Sunday, July 10, 2011

Who Wouldn't Be A Digger




Words: Charles Thatcher
Tune: Rev. E Bradley






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A decided stop there's been of late
To the tide of emigration
And chaps at home would rather wait
Than boldly face privation
They've found out that a man must work
At mining like a nigger
And so Australia they shirk
Nor wish to be a digger.

What tales went home about the old -
They sounded quite romantic,
But when they came out and were sold,
It drove the new chums frantic:
Lean lawyers' clerks that pined for wealth,
Cut but a sorry figure,
With blistered hands and out of health,
They cursed the name of digger.

Pintpots were once filled from rich ground,
And in gold bags they sacked it,
Now strange to say in quartz tis found,
But it's harder to extract it:
To pick it up's the work of weeks,
And it requires great vigour.
And blasting rocks and damming creeks
Is done by every digger.

No more to Silver's in Cornhill
The gold-struck cockneys fly now.
Of bad reports they've had their fill,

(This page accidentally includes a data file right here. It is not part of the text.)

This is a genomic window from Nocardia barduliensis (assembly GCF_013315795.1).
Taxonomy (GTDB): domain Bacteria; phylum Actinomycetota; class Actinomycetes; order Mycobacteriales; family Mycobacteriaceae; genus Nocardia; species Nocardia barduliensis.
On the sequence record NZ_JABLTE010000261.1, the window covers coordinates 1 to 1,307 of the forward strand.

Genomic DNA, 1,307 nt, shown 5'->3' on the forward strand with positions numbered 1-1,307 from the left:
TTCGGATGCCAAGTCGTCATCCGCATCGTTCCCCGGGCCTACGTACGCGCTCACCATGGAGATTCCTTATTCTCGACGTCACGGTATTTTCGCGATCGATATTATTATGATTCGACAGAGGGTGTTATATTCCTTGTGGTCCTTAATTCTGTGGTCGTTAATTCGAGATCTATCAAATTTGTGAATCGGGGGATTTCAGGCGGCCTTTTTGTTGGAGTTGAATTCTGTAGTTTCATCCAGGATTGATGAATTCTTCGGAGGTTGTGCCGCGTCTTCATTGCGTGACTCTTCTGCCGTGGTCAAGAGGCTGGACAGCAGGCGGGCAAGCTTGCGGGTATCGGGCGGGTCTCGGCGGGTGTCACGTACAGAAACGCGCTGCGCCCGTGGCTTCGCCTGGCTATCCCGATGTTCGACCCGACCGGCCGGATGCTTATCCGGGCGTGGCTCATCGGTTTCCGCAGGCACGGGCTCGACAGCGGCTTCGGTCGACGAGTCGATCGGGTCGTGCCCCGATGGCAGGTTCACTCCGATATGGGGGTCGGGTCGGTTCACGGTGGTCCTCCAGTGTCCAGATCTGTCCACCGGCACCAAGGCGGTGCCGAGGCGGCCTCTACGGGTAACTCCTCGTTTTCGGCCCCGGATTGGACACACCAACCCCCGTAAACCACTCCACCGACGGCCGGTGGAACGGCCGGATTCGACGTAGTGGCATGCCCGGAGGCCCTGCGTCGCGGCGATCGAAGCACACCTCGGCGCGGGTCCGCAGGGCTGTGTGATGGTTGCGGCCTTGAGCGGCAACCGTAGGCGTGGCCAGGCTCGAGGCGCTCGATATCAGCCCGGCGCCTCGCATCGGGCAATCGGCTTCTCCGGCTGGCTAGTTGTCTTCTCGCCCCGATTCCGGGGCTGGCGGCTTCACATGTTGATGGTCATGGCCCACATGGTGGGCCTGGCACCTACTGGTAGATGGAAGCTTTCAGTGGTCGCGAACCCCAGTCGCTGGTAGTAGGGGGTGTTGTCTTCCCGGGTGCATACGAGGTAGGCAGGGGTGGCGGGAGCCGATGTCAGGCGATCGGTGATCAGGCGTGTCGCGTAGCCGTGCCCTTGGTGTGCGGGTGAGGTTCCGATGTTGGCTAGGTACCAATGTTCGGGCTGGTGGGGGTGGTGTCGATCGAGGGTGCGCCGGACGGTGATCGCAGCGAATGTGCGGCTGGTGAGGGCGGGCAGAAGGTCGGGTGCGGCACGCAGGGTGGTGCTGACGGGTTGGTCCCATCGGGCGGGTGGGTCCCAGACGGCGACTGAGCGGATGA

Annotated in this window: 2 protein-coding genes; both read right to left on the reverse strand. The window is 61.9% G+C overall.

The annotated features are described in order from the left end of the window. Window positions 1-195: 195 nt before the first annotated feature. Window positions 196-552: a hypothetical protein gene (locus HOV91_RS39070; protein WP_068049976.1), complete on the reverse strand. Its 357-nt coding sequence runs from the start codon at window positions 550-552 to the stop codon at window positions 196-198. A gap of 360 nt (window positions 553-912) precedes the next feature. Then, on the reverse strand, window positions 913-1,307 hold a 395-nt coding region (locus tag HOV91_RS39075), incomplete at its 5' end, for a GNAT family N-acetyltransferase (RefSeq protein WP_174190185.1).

And they're a deal more shy now:
Outfitters once sold clothes to fools,
And asked a tidy figure,
And shoved off lots of useless tools
To every new chum digger.

What lots of ships once crossed the foam,
With gals a tidy portion,
But the style in which they now write home,
I fancy is a caution:
With silk at seven bob a yard
They used to cut a figure,
But now they find it precious hard
To nail a lucky digger.

No one out here need toil in vain
If his mind to work he's giving,
In spite of hardships, it's quite plain,
Each one may get a living:
So in Australia stay a while,
And work away with vigour,
For many a one will make his pile
That's now a hard-up digger.


Another of Charles Thatcher's songs from the goldmining era in Australia, this to the tune of The Ratcatcher's Daughter. Ron Edwards notes its publication in The Colonial Minstrel (1864)

The illustration is a photograph of gold miners in the Daintree area of North Queensland in 1860.

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